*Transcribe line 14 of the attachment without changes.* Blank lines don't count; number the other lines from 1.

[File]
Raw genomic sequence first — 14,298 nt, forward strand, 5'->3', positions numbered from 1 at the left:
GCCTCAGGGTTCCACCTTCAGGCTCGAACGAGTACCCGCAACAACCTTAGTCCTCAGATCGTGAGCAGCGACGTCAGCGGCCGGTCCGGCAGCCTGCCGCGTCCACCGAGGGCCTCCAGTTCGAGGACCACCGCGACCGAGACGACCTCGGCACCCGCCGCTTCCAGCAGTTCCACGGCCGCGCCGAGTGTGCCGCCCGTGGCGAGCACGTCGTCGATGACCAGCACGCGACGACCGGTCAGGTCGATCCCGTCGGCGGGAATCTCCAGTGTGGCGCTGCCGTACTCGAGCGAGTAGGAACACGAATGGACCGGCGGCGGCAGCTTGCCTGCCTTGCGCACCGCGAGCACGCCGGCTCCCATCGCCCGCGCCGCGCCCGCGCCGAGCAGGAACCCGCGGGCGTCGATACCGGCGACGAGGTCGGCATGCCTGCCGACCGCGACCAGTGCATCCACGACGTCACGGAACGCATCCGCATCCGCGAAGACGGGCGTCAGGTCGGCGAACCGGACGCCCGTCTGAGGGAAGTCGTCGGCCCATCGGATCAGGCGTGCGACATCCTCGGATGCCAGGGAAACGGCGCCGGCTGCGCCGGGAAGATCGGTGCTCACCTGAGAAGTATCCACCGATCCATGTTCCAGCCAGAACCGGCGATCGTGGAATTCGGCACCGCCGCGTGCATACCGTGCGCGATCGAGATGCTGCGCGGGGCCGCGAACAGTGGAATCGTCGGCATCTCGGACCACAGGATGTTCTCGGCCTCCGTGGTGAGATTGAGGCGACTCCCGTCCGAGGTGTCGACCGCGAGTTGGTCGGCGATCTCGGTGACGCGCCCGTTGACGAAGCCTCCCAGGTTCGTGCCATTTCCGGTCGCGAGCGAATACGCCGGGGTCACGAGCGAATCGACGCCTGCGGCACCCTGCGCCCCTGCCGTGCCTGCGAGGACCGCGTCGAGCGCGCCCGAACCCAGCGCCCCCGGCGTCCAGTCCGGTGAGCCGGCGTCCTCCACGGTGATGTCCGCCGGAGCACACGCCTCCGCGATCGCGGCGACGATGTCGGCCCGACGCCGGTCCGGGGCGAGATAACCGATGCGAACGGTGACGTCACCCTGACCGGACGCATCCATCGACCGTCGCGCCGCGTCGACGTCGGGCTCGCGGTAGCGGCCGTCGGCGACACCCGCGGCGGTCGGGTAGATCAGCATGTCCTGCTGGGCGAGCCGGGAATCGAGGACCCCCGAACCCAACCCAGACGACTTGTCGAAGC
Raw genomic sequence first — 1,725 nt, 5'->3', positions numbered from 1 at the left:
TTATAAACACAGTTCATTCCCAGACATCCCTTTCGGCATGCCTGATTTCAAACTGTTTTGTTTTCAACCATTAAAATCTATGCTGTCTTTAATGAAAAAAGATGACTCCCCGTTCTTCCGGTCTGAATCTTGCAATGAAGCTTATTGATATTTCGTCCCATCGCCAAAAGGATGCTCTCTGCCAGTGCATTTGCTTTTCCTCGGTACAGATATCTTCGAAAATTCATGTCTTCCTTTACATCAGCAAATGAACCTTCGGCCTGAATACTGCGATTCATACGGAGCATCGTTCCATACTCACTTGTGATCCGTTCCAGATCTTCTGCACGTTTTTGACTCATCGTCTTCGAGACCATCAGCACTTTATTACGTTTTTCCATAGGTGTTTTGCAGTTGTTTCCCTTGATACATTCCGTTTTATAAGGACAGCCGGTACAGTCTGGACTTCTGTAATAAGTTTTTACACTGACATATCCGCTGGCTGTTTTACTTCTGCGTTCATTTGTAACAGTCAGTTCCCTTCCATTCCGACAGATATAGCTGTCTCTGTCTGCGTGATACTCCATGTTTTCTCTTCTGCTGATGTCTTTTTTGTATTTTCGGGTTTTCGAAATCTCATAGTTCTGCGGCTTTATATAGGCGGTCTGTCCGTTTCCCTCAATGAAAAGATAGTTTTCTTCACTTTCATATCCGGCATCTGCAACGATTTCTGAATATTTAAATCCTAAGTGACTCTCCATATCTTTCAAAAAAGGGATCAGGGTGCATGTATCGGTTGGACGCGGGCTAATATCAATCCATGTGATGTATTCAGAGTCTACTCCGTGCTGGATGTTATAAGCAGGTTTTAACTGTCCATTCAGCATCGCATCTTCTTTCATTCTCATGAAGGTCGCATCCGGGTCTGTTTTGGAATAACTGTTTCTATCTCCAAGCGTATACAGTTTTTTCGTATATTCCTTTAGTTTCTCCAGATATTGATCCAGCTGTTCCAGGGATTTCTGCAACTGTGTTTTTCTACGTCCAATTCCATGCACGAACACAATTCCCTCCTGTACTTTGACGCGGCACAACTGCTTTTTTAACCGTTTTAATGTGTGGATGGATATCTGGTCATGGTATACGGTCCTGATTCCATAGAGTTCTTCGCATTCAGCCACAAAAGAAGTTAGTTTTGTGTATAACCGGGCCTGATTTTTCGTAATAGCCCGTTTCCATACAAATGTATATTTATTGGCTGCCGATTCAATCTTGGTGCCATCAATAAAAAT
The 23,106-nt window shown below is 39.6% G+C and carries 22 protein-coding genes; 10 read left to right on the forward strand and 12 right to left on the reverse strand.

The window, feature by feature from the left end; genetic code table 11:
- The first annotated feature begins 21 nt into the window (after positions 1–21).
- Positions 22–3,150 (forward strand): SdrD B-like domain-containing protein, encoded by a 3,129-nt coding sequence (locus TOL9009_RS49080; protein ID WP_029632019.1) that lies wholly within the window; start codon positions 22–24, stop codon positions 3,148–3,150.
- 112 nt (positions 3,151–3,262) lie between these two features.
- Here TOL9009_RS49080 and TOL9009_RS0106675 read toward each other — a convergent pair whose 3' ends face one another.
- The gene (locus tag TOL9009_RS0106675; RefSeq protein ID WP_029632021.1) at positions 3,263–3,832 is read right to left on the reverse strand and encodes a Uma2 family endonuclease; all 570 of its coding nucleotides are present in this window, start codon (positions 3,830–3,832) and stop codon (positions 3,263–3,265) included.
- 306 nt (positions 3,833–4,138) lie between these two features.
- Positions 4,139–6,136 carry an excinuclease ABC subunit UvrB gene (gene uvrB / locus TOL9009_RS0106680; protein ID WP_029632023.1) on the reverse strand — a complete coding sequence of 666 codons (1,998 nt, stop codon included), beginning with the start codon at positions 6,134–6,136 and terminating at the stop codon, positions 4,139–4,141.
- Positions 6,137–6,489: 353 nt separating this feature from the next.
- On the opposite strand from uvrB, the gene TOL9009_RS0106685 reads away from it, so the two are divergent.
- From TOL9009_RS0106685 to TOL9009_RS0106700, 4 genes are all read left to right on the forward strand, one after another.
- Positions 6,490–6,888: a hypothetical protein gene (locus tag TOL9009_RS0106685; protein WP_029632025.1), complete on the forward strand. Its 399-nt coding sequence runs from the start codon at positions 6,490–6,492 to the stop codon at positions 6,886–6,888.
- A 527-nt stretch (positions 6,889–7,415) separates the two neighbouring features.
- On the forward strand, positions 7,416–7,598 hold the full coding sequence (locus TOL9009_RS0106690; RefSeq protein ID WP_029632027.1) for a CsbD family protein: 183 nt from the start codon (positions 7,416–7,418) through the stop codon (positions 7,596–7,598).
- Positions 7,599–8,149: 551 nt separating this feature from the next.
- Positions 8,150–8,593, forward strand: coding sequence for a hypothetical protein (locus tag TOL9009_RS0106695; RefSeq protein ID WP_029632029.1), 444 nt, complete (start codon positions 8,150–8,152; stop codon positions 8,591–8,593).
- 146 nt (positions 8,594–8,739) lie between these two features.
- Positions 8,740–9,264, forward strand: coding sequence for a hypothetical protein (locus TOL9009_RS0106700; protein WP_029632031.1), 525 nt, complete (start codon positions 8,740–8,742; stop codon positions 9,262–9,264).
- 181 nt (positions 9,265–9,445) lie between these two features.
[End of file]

- Positions 6,137–6,489: 353 nt separating this feature from the next.